Monday, June 6, 2016

Transitioning to Bifocals

My New Bifocals
Since I was a child, I've heard people talk about bifocals. How hard they are to adjust to. Or sometimes how impossible they are to adjust to. How expensive they are. How frustrating they are. And so on.


But, in recent years, it became obvious that I was going to need bifocals. I've been very nearsighted since childhood. I got my first glasses when I was 10, and I'm one of those people who cannot see the Big E at the top of most eye charts. Without my glasses, I cannot function at all. I cannot see details of anything more than about 7" from my face.  I cannot see faces of people as they walk by. I certainly couldn't drive a car without my glasses. But, at the same time, I am becoming farsighted (developing Presbyopia). With my single vision glasses, I could not see things that are CLOSER than an arms length away. And then, if I moved them an inch or so further, they would become blurry again. Generally speaking, I had to take off my glasses to do tasks like reading or sewing, and had to hold the material I was looking at very close to my face.

This made certain multi-tasking tasks impossible. Everyday things like:

Reading a recipe while cooking.
Supervising children while reading.
Glancing at a map while trying to spot the names of roads on road signs.
Glancing up at the Priest while reading along with him in the Gospel.
Looking at my Icons while praying prayers in the Prayer book.
Being aware of my surroundings while reading labels at the grocery store.
Typing on my laptop while looking at the screen.
Write an item on the grocery list while looking at the list through my glasses.
Sewing something by hand while watching a video with my daughter.

Well, you get the idea. It was time. I HAD to have bifocals.

I dreaded it. I checked with several friends, and got the same warnings as always. If you're lucky, you'll adjust in 2 or 3 weeks. If not, you might spend a lot of money only to get headaches or other unpleasant symptoms.

I dreaded the potential price. I had heard reports of people paying $500. to $1000. or more for the things.

But, it was a necessity.

So, after I got my eye exam with a bifocals prescription,  I went to the local Eye-Mart (note, this is NOT an affiliate ad or a paid promotion of any kind - just a good customer experience).  I ordered the exact same frames that I bought last time, and the kind of bifocals that don't have a line. The bifocals without a line give me a transitional area that makes it possible to see the computer screen, as well as an area that allows me to read books. I also ordered the polycarbonate lenses because otherwise my lenses might look like the proverbial bottoms of coke bottles. 


My glasses were ready the same afternoon. Thanks to the identical frames and the no lines lenses, they looked EXACTLY the same as my old glasses.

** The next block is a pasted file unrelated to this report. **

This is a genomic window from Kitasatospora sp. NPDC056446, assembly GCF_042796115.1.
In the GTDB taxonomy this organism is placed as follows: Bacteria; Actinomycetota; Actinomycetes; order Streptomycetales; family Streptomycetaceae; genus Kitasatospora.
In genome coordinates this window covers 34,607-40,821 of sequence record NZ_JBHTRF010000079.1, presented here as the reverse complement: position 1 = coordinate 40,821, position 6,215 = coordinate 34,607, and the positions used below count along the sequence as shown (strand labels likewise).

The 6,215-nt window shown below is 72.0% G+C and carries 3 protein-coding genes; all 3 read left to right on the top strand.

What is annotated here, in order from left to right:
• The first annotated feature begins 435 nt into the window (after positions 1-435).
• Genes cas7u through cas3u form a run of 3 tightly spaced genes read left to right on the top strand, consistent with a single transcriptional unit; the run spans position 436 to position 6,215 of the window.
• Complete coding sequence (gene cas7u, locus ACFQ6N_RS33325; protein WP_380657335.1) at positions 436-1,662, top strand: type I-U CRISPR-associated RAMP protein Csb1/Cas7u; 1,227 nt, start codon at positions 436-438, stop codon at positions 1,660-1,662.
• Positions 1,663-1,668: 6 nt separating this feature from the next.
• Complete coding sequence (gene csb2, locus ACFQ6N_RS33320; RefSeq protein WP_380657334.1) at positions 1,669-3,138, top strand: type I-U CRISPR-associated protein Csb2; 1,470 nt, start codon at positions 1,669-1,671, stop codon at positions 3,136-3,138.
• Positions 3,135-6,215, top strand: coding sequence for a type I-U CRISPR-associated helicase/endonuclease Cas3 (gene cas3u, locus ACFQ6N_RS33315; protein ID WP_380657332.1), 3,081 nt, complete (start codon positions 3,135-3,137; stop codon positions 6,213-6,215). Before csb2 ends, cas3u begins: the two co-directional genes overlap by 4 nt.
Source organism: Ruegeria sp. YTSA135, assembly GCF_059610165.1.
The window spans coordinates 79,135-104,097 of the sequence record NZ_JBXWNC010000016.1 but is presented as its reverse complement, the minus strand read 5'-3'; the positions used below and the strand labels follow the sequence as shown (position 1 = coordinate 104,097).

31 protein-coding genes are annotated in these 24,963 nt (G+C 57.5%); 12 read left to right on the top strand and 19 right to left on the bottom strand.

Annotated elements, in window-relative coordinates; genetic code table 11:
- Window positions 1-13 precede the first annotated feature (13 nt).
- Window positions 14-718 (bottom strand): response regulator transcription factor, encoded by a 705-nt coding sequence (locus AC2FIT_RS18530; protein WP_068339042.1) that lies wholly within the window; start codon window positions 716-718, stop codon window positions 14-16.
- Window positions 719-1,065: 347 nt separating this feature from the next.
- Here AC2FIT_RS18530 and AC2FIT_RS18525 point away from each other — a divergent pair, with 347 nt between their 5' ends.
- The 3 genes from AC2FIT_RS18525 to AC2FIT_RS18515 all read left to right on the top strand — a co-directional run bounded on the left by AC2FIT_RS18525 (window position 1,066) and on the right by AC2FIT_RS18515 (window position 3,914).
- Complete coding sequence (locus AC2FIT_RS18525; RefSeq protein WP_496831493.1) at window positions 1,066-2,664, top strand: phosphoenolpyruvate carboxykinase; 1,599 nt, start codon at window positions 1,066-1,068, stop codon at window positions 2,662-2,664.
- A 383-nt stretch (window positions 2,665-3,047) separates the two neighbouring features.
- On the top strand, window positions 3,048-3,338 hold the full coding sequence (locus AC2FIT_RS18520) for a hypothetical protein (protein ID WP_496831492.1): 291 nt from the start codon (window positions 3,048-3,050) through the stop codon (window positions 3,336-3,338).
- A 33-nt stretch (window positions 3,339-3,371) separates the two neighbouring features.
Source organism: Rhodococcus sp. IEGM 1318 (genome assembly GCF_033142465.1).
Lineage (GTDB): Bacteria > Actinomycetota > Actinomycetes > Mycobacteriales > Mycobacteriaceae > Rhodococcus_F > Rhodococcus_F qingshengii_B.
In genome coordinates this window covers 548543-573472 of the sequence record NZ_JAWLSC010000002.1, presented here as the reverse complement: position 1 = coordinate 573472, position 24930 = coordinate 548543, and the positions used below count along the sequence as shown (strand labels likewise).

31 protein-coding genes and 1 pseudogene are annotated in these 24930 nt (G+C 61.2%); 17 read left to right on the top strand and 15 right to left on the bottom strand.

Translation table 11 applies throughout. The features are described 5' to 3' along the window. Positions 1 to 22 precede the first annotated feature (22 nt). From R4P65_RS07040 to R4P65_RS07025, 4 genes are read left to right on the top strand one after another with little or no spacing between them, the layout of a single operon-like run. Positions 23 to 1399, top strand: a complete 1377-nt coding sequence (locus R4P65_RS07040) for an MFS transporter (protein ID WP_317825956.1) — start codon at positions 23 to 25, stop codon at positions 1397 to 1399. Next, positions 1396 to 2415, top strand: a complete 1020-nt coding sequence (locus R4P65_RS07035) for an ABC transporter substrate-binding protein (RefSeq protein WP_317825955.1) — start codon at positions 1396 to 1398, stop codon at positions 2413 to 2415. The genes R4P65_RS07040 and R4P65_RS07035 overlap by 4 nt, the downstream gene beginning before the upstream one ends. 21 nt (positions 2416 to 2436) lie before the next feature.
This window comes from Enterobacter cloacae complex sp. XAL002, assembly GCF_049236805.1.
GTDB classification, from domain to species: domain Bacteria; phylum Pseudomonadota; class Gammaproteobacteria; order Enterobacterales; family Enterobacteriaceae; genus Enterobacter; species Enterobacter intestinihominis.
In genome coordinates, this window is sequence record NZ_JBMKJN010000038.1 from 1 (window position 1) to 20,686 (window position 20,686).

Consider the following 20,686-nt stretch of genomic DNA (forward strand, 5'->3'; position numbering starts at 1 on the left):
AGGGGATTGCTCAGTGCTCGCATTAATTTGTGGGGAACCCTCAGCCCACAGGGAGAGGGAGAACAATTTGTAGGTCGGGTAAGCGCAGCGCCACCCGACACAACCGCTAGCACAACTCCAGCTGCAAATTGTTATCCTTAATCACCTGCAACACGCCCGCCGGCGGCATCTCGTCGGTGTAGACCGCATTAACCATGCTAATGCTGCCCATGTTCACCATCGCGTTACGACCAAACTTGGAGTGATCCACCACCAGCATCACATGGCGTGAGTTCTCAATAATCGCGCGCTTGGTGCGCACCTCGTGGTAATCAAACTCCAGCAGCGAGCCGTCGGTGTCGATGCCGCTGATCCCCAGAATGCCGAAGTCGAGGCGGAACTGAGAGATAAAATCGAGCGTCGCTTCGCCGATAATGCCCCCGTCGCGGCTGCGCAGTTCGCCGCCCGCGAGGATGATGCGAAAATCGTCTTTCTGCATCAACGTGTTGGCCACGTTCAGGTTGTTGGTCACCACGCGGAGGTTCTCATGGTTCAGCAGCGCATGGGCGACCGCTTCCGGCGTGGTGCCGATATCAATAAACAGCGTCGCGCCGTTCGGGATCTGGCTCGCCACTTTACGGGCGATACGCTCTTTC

The store personnel encouraged me to allow a couple of weeks adjustment period.

I found that the adjustment was INCREDIBLY easy! After about 1/2 hour transition time, I was able to wear the new glasses to drive home. By the next day, the adjustment was 95% done.

Occasionally, I glance down through the reading part of the lens to see steps or the floor - and of course that is blurry. I have to bend my head down to look at the floor.

If I look through the exact little spot where things are a little curvy (the sides of the reading area), and turn my head at the same time,  I can make it seem like a floor or a table has waves moving through it. But really, after a tiny bit of practice, these things just aren't problems.

To be honest - I'm wondering what all the fuss was about! This is a breeze!

The new glasses (not including exam) were about $129. - that included all extras like the polycarbonate lenses. If I had wanted a second pair, I would have only had to pay the $50. extra fee for the polycarbonate lenses, so I could have elected for two pair for about $179.

If you're needing to get bifocals, don't be scared! It can be a great experience!

Now, I can

Read a recipe while cooking.
Supervise children while reading.
Glance at a map while trying to spot the names of roads on road signs.
Glance up at the Priest while reading along with him in the Gospel.
Look at my Icons while praying prayers in the Prayer book.
Be aware of my surroundings while reading labels at the grocery store.
Type on my laptop while looking at the screen.
Write an item on the grocery list while looking at it through my glasses.
Sew something by hand while watching a video with my daughter.

And - just a side note. Some people worry about bifocals as a bad sign that they're getting "old." I am only middle aged, but if God blesses me with a long life, that is something to be grateful for!




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